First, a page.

Hello, NBC News readers.
This morning, we take a look at why the backlash from “vaccine passports” matters, the new NCAA champions, and the GOP’s latest battle against some corporate and cultural giants.
Here’s what we’re watching this Tuesday.
“Vaccine passports” are a hot issue for the GOP. Some experts fear this may fuel the hesitation.
A growing conservative backlash to the idea of ’vaccine passports’ – proposed by some private sector industries to promote a safer environment as states begin to ease coronavirus restrictions – could make Republicans even less likely to do so. vaccinate, warned experts.
The notion has been under intense scrutiny on Fox News and among conservative politicians and pundits for over a week.
Conservatives criticized the so-called passports in the same way they attacked previous government restrictions, such as lockdowns and mask warrants, as a potential government overrun and violation of patient privacy – a point that the American Civil Liberties Union has taken over.
But public health experts fear the debate could undermine the United States’ broader goal of herd immunity, which scientists say will be achieved when 70 to 85 percent of the population has anti- antibodies. Covid-19.
“The idea of a vaccine passport quickly became politicized, making it a separation between people rather than a bridge to our goal of increasing immunization,” said epidemiologist Brian Castrucci.
Best Tuesday Stories
Baylor stuns Gonzaga in blowout, wins first NCAA Men’s Championship
Baylor University, just a generation removed from one of the most disturbing scandals in college basketball history, won the sport’s ultimate prize on Monday night. The Bears beat Gonzaga, 86-70, in the Division I title game, saving the Bulldogs a nerve-racking victory before a perfect season. “We play with a culture of joy,” said Baylor coach Scott Drew. “They fed on each other.” By David K. Li | Read more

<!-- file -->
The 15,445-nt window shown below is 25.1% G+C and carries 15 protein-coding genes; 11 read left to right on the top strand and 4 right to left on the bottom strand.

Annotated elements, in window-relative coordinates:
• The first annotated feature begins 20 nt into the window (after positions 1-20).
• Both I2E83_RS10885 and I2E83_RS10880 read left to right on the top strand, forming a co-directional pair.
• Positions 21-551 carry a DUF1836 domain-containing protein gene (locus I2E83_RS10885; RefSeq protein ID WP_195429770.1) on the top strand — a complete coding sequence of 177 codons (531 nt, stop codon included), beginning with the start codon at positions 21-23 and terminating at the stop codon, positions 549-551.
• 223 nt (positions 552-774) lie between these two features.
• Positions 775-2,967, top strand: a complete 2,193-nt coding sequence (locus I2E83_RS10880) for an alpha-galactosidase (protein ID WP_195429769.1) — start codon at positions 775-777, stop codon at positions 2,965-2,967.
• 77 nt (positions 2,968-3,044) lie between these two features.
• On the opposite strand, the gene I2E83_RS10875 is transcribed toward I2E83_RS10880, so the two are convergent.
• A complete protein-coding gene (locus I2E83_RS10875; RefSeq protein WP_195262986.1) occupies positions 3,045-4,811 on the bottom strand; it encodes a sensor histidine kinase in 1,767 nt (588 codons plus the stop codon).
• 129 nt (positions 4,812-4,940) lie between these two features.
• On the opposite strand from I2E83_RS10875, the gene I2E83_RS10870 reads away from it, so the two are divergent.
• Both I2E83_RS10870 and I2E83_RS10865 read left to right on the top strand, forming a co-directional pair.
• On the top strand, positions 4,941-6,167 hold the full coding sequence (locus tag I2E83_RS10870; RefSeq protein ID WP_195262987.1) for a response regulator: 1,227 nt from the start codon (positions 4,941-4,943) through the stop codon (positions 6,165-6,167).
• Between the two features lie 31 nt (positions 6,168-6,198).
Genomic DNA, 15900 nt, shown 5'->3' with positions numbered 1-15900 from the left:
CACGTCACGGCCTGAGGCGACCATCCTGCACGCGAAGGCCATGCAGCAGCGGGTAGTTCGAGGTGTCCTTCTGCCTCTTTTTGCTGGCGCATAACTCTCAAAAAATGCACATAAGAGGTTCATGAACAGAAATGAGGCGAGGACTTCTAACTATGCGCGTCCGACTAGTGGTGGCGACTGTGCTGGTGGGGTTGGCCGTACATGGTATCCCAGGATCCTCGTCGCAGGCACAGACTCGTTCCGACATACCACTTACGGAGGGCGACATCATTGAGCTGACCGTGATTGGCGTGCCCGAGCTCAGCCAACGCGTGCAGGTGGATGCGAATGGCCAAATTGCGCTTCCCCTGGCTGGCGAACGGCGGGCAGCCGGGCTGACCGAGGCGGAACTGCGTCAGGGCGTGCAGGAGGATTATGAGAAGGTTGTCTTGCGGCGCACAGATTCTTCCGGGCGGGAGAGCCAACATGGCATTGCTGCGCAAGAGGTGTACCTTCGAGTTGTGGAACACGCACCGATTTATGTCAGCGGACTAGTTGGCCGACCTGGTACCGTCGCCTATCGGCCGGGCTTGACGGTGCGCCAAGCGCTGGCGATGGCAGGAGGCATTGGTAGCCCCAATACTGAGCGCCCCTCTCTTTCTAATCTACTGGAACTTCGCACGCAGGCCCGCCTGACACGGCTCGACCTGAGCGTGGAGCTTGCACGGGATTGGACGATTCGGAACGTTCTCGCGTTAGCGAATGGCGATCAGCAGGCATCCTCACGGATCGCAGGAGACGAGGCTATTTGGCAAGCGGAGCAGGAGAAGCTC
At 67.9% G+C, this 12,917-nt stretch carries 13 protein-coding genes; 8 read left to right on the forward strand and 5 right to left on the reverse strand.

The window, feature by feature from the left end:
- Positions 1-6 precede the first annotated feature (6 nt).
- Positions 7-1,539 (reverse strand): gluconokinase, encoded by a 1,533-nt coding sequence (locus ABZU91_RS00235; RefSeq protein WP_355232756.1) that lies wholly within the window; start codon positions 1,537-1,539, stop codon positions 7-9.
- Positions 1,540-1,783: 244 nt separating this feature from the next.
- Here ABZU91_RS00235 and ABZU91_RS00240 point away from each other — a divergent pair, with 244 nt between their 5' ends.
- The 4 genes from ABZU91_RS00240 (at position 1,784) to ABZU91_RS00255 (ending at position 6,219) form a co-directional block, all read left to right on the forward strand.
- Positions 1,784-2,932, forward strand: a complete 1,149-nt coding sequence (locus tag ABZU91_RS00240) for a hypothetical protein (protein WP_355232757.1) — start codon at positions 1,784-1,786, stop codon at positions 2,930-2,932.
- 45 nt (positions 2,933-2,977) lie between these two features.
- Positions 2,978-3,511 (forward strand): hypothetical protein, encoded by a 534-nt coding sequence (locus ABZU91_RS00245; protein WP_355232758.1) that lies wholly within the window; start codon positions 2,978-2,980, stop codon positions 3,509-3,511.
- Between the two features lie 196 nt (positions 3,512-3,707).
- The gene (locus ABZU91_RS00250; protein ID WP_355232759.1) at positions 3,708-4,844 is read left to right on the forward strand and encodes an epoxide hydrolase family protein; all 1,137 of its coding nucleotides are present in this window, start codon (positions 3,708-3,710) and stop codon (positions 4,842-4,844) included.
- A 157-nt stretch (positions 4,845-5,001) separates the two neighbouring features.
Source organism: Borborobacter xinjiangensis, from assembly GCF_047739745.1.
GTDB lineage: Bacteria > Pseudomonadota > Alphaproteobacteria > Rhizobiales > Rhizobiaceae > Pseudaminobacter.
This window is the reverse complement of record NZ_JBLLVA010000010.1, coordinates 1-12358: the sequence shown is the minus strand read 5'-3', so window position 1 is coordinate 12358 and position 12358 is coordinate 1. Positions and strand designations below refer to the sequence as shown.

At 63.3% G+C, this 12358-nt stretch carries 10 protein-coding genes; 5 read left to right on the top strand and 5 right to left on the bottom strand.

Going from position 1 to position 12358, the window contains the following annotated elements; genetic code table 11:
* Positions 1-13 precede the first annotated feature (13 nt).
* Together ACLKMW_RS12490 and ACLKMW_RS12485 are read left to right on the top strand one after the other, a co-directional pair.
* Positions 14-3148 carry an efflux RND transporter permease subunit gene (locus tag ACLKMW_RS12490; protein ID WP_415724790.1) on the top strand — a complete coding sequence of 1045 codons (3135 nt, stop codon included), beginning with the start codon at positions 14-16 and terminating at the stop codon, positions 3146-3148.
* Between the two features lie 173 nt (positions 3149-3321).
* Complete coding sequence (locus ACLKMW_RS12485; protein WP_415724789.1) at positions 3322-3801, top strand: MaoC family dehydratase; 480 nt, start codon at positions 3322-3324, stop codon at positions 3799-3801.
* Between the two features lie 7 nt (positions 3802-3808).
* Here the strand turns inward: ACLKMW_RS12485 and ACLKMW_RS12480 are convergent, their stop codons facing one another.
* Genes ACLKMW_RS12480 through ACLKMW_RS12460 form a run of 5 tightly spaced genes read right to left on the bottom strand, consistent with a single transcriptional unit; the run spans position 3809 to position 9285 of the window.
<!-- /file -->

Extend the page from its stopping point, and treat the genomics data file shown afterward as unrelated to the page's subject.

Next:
Can-Cel Culture: Georgia GOP Lawmakers Kick Coca-Cola After Criticizing Voting Law
Coca-Cola was among the companies former President Donald Trump called on to boycott after the company’s CEO criticized Georgia’s controversial new voting law. But a photo of the famous Diet Coke aficionado tweeted on Monday appeared to show a bottle of Coke near a phone on his desk. Meanwhile, Denver will host the Major League Baseball All-Star game this summer following its withdrawal from Atlanta to protest the new law. By Dareh Gregorian | Read more
Derek Chauvin violated policy ‘absolutely’, testifies Minneapolis police chief
By Janelle Griffith | Read more
In a rare instance where a police chief testified against a policeman, Minneapolis Police Department chief Medaria Arradondo berated Derek Chauvin from the witness stand on Monday for his behavior during George Floyd’s arrest. “It is clear that when Mr. Floyd was no longer receptive and even immobile, continue to apply that level of force to a person,” said Arradondo, “that in no way, shape or form is anything that is political. It is not part of our training, and it is certainly not part of our ethics or our values. ” By Janelle Griffith | Read more
OPINION: Hunter Biden’s book combines heart-wrenching grief story with mundane addict’s diary
There are three things you should know about this crackocalyptic memory: first, there are times of great beauty and tenderness; second, it is an interesting keyhole in the president’s family life; and third, you might not want to ask Hunter Biden for advice on how to get sober. By Beau Friedlander | Read more
Amazon takes over disused malls and turns them into distribution centers
Across the country, malls that have warped due to e-commerce or suffered during the pandemic are being re-energized by the very entity that precipitated their decline. By Leticia Miranda | Read more
BETTER: Stressed? Here’s how to feel better in 5 minutes
Need a break? Use these tips to hit pause on the news cycle, working from home, and your endless to-do list. By Marguerite Ward | Read more
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A nice thing
Once upon a time, when Covid-19 vaccines began to flow, states and drugstore chains created websites for making appointments that were so glitchy and so difficult to use that many people were plunged into despair.
Then, as if by magic, the “vaccine fairies” appeared.
Meet the people who have worked their magic to help dozens of vulnerable people get the one thing they need most these days: an immunization appointment.
Read the full story here.
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